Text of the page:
Vietnam is a country with a fascinating culture and history. You will see the stunning countryside and beautiful coastlines; you will meet friendly locals and travelers from all over the world, and a wide selection of museums will teach you about the history of everything from war to medicine. Vietnam is an increasingly popular destination for travelers – tourism has recently grown by an impressive 32.1%.
One of the most incredible experiences in Vietnam is the delicious Vietnamese foods. Noodle soups, street food, and a unique coffee culture will all be integral parts of a trip to Vietnam. The food isn’t only a delight for your taste buds, it also teaches us about the history and culture of the country. Here are 6 things we can learn from the diet in Vietnam.
Bahn Mi – French Colonialism
The Bahn Mi is a small crusty baguette filled with a selection of meats and salad, often served with pate. You buy these from small carts that appear around the city in the early hours of the morning. The baguette shows us a touch of French influence in the Vietnamese diet.
Vietnam was occupied by the French in the 1800s and the region became known as French Indochina. At the end of the Second World War, Vietnam declared independence, but France regained control. They eventually evacuated Vietnam after the Geneva accords of 1954.
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Rice – Vietnam’s White Gold
Many Vietnamese dishes are served with either rice or rice noodles. Rice is an essential part of the culture, and is seen as a ‘gift from God’ and sometimes known as ‘white gold’.
Rice is not only a central part of Vietnamese cuisine and culture, but it is also a major part of the economy. The Mekong Delta runs through Vietnam, Cambodia, and Laos. The 12 provinces adjacent to the river in Vietnam are known as the ‘rice bowl’ and are home to 17 million people.
Of those 17 million people, around 80% are employed in rice cultivation.
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Seafood and the Vietnam coastline
Vietnam has a coastline that is 2030 miles (3260km) long (not including the many islands off the coast of the mainland). The long coastline has led to fishing becoming an integral part of life in the country.
There are many fishing tours that visitors can go on, particularly around the islands, such as Phu Quoc. The long coastline has also led to seafood becoming a major part of the Vietnamese diet. The culture is very obvious when you visit Da Nang, the largest city in Central Vietnam built on the coastline.
Goi Cuon (shrimp and greens wrapped in rice paper), also known as spring roll, is a popular street food snack. Ca Kho To is a caramelized fish stew cooked with garlic, onion, fish sauce, soy, and coconut juice.
And one of the best places to try the seafood is in Cat Ba Island, where you can also take the tour to Ha Long Bay in the most convenient way.
Vietnamese Coffee – From Novelty to Major Export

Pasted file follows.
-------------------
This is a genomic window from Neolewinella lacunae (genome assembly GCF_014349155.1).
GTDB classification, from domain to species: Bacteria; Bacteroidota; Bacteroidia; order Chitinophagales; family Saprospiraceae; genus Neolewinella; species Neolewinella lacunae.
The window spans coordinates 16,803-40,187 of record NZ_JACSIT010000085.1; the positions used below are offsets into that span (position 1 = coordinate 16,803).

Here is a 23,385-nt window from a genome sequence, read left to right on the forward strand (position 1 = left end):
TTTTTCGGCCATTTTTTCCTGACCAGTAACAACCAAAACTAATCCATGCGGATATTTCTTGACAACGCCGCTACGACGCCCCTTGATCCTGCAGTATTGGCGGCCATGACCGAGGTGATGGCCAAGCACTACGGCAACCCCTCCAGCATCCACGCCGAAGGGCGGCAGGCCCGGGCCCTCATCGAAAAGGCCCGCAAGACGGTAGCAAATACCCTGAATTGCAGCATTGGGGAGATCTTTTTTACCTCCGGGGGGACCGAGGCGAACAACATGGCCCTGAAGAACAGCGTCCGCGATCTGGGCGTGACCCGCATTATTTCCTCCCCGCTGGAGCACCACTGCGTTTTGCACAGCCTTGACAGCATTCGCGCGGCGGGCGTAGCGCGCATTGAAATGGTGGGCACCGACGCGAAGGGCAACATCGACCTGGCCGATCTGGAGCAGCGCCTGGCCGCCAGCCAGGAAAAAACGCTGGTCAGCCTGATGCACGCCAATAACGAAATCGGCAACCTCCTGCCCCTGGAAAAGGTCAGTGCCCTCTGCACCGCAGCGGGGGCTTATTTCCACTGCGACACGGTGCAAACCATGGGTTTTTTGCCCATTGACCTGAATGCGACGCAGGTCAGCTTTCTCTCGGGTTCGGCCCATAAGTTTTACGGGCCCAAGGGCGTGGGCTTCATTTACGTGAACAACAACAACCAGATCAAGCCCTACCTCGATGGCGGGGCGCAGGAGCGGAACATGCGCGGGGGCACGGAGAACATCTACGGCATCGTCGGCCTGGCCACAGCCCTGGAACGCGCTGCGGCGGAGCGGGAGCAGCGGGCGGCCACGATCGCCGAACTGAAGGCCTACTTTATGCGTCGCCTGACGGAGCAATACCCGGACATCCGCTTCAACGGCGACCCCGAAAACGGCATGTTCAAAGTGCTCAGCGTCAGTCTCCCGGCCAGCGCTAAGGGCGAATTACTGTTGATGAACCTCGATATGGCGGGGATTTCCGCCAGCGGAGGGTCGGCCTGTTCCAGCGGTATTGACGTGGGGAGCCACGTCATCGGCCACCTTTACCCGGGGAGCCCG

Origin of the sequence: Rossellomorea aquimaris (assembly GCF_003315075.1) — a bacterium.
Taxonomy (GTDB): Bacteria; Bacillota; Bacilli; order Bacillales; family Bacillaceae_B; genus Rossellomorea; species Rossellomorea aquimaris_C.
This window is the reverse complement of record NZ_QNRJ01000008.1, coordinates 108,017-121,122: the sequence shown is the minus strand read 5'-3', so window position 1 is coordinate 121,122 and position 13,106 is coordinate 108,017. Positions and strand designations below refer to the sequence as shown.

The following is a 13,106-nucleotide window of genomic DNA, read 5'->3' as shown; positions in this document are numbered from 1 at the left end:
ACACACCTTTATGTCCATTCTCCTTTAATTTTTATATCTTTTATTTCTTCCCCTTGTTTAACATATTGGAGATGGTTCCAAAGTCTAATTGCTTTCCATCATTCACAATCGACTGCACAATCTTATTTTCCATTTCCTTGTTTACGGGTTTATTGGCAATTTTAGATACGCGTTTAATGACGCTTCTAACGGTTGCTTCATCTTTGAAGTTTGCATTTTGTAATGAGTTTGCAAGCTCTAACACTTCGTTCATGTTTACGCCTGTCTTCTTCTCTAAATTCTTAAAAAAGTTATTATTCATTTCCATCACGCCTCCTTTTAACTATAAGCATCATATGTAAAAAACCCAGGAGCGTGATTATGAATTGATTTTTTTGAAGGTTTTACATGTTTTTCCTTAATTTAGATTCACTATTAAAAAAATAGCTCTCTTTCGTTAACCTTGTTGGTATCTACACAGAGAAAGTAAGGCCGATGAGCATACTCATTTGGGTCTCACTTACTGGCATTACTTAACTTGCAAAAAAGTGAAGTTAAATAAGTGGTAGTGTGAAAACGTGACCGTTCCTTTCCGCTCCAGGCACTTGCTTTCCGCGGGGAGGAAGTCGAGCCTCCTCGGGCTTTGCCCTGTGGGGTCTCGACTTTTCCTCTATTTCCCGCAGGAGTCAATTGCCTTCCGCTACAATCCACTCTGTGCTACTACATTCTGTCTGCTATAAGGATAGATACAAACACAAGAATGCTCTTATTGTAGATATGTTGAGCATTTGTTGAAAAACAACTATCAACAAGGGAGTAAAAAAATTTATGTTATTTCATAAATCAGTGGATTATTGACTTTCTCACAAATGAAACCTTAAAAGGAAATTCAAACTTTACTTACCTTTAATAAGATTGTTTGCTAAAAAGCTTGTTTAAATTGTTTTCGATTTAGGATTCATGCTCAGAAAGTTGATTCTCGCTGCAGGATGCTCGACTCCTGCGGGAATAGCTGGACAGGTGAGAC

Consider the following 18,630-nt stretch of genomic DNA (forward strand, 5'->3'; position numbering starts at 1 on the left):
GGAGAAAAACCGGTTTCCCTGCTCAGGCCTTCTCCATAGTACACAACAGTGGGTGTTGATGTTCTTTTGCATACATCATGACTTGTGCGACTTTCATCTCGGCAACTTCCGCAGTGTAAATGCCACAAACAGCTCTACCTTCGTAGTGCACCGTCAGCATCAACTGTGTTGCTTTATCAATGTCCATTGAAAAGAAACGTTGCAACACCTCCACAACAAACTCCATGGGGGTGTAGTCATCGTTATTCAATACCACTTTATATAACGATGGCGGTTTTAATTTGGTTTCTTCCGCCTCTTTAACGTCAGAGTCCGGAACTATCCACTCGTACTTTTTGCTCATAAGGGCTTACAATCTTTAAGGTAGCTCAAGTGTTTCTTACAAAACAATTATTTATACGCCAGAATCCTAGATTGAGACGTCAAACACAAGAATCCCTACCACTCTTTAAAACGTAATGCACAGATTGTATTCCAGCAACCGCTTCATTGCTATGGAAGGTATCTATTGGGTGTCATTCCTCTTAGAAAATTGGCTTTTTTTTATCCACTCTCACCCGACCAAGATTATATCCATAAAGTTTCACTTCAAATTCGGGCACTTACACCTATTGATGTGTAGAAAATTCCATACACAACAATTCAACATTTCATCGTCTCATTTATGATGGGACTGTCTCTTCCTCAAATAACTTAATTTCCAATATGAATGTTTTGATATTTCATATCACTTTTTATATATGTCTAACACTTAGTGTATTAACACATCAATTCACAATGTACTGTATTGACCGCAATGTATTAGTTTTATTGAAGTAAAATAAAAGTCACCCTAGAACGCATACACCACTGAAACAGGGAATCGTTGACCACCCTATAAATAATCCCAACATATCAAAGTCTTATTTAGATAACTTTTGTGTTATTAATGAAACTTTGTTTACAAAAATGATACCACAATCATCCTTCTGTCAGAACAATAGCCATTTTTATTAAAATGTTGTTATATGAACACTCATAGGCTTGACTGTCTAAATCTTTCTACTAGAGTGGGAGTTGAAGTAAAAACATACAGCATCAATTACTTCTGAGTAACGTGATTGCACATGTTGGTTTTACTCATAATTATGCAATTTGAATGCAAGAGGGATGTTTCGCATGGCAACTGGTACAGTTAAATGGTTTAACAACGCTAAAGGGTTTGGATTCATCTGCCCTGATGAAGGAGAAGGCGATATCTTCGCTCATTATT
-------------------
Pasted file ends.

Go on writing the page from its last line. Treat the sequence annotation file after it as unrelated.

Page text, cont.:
Vietnamese coffee is highly unique, it has a strong and bitter flavor. They serve it hot or cold and usually with condensed milk. The condensed milk is sweet and offsets the bitterness of the brew. This combination gives the coffee a chocolate flavor.
The iced coffee is easy to drink and refreshing, especially when dealing with the heat in the south of Vietnam. Coffee is another legacy from the French, being introduced to the country in 1857. Vietnam is now the world’s 2nd largest producer and exporter of coffee, beaten only by Brazil.
The local innovation had also led to the invention of Vietnamese egg coffee. It first appeared in Vietnam during the war period when milk is not easily available. If you’re visiting Hanoi, then head to Giang Cafe and try it out for yourself!
Pho – Unity and Division
Pho is the main dish in Vietnam, a noodle soup most often served with beef and made with beef broth. However, it is also commonly available with chicken or pork as alternatives.
Alongside the Pho, you will be served bean sprouts, chilies, and fresh herbs. They eat Pho for breakfast, lunch, or dinner. Pho unites the country by being the national staple, available on nearly every street corner.
However, it can also be divisive, with people having friendly arguments about whether pho is better in the north or south!
Fun Fact: The Southern Vietnamese Pho is different compared to the Northern Vietnamese Pho!
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Diversity and community
One of the main things we learn from the Vietnamese diet is the diversity of the country and its sense of community. It is diverse because there are so many wonderful foods to try. Nearly every street has independent vendors serving their specialty dishes.
It is communal because in Vietnam everyone serves themselves from the same central bowl. Even when dining alone you will bump elbows with the ever-friendly locals.
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Wrapping It Up
So what do you think about this article? If you’re still hesitating whether to plan a trip to Vietnam or not, here are 7 reasons why you should visit Vietnam at least once in the lifetime. Nevertheless, I hope you enjoy your trip to Vietnam and don’t forget to learn the interesting history of the Vietnam War.
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